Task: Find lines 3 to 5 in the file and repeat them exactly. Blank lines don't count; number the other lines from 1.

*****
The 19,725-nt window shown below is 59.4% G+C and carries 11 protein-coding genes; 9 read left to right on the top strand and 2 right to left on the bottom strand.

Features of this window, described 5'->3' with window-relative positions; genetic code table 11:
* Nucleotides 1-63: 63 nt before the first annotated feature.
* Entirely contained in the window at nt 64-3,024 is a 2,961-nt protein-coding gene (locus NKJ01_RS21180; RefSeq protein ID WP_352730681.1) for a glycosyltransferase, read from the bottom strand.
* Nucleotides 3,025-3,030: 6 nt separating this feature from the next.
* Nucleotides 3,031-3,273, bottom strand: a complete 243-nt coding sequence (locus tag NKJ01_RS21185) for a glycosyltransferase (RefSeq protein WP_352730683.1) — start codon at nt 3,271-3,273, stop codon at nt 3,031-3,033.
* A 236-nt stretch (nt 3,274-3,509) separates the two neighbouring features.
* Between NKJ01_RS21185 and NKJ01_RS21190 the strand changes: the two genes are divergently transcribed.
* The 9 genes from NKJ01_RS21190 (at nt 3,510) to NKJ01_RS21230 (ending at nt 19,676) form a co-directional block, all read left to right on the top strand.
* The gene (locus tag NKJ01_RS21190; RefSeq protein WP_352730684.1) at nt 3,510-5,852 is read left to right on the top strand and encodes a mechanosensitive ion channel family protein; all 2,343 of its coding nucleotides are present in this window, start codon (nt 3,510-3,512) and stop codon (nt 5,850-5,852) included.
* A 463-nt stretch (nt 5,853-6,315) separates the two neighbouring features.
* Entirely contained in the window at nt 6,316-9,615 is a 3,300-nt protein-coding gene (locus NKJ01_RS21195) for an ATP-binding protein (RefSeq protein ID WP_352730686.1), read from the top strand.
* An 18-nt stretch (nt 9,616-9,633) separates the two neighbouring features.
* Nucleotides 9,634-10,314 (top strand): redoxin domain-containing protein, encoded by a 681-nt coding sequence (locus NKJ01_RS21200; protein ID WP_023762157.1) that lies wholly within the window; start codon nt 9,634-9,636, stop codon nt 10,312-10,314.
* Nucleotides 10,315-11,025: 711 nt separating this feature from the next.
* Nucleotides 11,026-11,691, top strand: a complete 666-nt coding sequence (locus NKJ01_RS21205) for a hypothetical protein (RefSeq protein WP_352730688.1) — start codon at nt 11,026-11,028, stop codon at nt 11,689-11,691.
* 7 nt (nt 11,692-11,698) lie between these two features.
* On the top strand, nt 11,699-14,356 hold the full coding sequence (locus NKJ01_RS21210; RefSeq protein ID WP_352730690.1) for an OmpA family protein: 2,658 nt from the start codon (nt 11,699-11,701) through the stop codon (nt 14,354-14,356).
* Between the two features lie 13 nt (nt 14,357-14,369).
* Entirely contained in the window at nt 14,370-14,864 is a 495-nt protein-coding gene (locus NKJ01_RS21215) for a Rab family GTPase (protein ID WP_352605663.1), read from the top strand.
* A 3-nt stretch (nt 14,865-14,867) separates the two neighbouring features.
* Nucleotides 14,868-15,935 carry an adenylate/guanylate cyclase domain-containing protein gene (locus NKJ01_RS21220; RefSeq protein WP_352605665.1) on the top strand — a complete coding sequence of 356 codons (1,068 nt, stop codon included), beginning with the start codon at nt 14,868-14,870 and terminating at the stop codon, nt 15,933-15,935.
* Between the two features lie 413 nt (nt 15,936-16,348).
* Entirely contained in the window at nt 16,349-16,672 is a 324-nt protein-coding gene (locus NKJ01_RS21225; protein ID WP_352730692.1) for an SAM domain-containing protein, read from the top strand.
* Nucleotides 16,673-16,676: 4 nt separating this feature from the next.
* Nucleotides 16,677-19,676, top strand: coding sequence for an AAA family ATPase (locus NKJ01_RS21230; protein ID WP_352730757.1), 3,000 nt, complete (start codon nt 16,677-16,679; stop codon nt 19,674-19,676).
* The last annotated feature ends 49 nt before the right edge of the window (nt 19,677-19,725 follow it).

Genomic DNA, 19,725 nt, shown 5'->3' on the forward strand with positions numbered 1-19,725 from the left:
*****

* Nucleotides 1-63: 63 nt before the first annotated feature.
* Entirely contained in the window at nt 64-3,024 is a 2,961-nt protein-coding gene (locus NKJ01_RS21180; RefSeq protein ID WP_352730681.1) for a glycosyltransferase, read from the bottom strand.
* Nucleotides 3,025-3,030: 6 nt separating this feature from the next.